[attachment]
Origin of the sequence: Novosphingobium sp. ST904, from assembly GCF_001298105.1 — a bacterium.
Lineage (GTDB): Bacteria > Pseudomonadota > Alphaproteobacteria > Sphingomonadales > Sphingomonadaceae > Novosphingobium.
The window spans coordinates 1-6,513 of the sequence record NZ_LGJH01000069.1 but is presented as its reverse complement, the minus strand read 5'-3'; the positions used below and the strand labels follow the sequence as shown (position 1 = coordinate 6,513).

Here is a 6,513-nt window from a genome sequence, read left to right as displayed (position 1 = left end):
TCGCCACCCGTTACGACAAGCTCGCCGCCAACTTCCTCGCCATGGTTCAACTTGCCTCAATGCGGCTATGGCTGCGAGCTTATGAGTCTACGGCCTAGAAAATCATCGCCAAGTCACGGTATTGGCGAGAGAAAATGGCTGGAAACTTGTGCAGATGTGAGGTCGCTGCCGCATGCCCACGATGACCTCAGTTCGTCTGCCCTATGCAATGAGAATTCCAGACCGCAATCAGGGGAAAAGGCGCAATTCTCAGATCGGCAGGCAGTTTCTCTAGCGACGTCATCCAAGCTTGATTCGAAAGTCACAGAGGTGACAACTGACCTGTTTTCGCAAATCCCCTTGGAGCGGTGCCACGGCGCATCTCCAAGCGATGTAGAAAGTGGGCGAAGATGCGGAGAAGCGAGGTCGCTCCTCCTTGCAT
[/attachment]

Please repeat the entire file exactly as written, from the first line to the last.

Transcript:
Origin of the sequence: Novosphingobium sp. ST904, from assembly GCF_001298105.1 — a bacterium.
Lineage (GTDB): Bacteria > Pseudomonadota > Alphaproteobacteria > Sphingomonadales > Sphingomonadaceae > Novosphingobium.
The window spans coordinates 1-6,513 of the sequence record NZ_LGJH01000069.1 but is presented as its reverse complement, the minus strand read 5'-3'; the positions used below and the strand labels follow the sequence as shown (position 1 = coordinate 6,513).

Here is a 6,513-nt window from a genome sequence, read left to right as displayed (position 1 = left end):
TCGCCACCCGTTACGACAAGCTCGCCGCCAACTTCCTCGCCATGGTTCAACTTGCCTCAATGCGGCTATGGCTGCGAGCTTATGAGTCTACGGCCTAGAAAATCATCGCCAAGTCACGGTATTGGCGAGAGAAAATGGCTGGAAACTTGTGCAGATGTGAGGTCGCTGCCGCATGCCCACGATGACCTCAGTTCGTCTGCCCTATGCAATGAGAATTCCAGACCGCAATCAGGGGAAAAGGCGCAATTCTCAGATCGGCAGGCAGTTTCTCTAGCGACGTCATCCAAGCTTGATTCGAAAGTCACAGAGGTGACAACTGACCTGTTTTCGCAAATCCCCTTGGAGCGGTGCCACGGCGCATCTCCAAGCGATGTAGAAAGTGGGCGAAGATGCGGAGAAGCGAGGTCGCTCCTCCTTGCAT